Lophophora williamsii (Lem.) J.M.Coult.
Peyote, Peyōtl, Cactus Pudding, Devil's Root, Diabolic Root, Divine Cactus, Dry Whiskey, Dumpling Cactus, Indian Dope, Mescal Button, Mescal Buttons, Turnip Cactus, Whiskey Cactus, White Mule
Anhalonium lewinii, Anhalonium williamsii, Ariocarpus williamsii, Echinocactus williamsii, Lophophora echinata, Lophophora lewinii, Lophophora lutea, Mammillaria lewinii, Mammillaria williamsii, Oreocereus celsianus var. williamsii
Lophophora williamsii is a slow-growing cactus with spineless flattened spherical stems with a tuft of yellowish or whitish woolly hairs that arises from the areoles. It usually grows solitary but sometimes forms groups with numerous, crowded shoots. The stems are blue-green, yellow-green, or sometimes reddish-green stems. They are up to 3 inches (7.5 cm) tall and up to 5 inches (12.5 cm) in diameter. Flowers are pink or white to slightly yellowish, sometimes reddish, up to 1 inch (2.5 cm) long and up to 0.9 inches (2.2 cm) in diameter. They appear in summer and are open during the day.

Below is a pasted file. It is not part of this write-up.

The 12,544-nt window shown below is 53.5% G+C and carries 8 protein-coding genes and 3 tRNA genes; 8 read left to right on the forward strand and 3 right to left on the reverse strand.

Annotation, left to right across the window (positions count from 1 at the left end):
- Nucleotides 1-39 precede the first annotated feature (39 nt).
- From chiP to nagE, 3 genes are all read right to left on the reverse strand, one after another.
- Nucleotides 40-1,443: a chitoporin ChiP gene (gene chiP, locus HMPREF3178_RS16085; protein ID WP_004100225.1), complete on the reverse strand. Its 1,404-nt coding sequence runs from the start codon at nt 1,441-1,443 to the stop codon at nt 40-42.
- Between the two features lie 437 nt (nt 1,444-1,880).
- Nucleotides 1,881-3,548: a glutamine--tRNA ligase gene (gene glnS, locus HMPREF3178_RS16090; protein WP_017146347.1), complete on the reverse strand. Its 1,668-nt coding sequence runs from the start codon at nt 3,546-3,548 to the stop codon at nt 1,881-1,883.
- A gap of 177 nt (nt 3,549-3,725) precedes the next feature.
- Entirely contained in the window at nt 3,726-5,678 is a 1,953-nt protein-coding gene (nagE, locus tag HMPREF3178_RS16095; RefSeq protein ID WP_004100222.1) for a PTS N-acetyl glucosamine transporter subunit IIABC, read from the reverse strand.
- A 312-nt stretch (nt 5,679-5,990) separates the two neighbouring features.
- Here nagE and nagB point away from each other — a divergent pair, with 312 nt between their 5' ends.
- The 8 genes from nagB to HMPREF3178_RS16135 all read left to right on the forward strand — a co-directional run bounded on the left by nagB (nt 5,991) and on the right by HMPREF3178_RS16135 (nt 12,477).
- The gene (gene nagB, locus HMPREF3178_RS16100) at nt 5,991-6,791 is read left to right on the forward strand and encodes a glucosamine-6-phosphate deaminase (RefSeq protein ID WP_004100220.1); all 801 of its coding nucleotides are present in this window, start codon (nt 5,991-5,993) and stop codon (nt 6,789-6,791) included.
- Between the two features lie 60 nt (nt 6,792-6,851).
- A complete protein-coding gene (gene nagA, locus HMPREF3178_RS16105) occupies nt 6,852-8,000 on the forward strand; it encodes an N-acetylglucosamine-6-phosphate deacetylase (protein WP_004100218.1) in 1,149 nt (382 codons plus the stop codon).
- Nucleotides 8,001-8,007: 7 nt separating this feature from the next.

USDA hardiness zones 10a to 11b: from 30 °F (−1.1 °C) to 50 °F (+10 °C).
How to Grow and Care
Lophophoras are more tolerant of soil types than their relatives and typically grow in areas with decomposed limestone present in the soil. However, in cultivation, they do best in fast-draining, mineral-based soil, which is about 2/3 sand.
Abundant water is beneficial in the summer months when the temperatures are over 90 °F (32 °C) and exposed to full sunlight for maximum growth. Still, they must be allowed to dry out completely between waterings.
Lophophoras should also be fertilized twice a year. Over-fertilizing will typically result in the Lophophora developing cracks and splitting.
At times, some Lophophoras will develop a corky material on the plant body if exposed to pesticides or insecticidal soap. This corky condition will usually heal very similar to human skin if the plants are exposed to full sunlight.
Lophophoras are free flowering in cultivation, and although they can withstand low temperatures during winter, they do not require a cold shock to initiate flowering.
Learn more at How to Grow and Care for Lophophora.
This species is native to southwestern Texas and Mexico.
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